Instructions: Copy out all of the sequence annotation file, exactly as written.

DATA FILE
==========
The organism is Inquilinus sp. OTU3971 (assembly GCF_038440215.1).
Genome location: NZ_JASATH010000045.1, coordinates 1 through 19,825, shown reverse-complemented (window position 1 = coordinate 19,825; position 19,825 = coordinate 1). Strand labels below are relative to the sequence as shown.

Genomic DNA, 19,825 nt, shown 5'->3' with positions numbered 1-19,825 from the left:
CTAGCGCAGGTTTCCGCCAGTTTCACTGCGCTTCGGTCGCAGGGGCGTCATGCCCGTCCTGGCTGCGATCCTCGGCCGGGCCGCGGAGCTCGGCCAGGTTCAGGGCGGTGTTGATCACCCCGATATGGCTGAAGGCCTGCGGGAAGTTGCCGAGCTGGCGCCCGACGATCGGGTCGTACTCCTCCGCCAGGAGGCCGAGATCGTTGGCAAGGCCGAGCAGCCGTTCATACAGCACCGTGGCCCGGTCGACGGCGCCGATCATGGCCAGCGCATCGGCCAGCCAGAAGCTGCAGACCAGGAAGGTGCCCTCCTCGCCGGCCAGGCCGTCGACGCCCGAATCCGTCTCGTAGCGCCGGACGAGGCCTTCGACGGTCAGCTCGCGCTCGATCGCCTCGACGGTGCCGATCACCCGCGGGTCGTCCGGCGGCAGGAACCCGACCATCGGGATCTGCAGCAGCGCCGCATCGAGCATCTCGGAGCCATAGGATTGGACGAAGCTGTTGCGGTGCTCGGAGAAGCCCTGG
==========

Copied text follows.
The organism is Inquilinus sp. OTU3971 (assembly GCF_038440215.1).
Genome location: NZ_JASATH010000045.1, coordinates 1 through 19,825, shown reverse-complemented (window position 1 = coordinate 19,825; position 19,825 = coordinate 1). Strand labels below are relative to the sequence as shown.

Genomic DNA, 19,825 nt, shown 5'->3' with positions numbered 1-19,825 from the left:
CTAGCGCAGGTTTCCGCCAGTTTCACTGCGCTTCGGTCGCAGGGGCGTCATGCCCGTCCTGGCTGCGATCCTCGGCCGGGCCGCGGAGCTCGGCCAGGTTCAGGGCGGTGTTGATCACCCCGATATGGCTGAAGGCCTGCGGGAAGTTGCCGAGCTGGCGCCCGACGATCGGGTCGTACTCCTCCGCCAGGAGGCCGAGATCGTTGGCAAGGCCGAGCAGCCGTTCATACAGCACCGTGGCCCGGTCGACGGCGCCGATCATGGCCAGCGCATCGGCCAGCCAGAAGCTGCAGACCAGGAAGGTGCCCTCCTCGCCGGCCAGGCCGTCGACGCCCGAATCCGTCTCGTAGCGCCGGACGAGGCCTTCGACGGTCAGCTCGCGCTCGATCGCCTCGACGGTGCCGATCACCCGCGGGTCGTCCGGCGGCAGGAACCCGACCATCGGGATCTGCAGCAGCGCCGCATCGAGCATCTCGGAGCCATAGGATTGGACGAAGCTGTTGCGGTGCTCGGAGAAGCCCTGG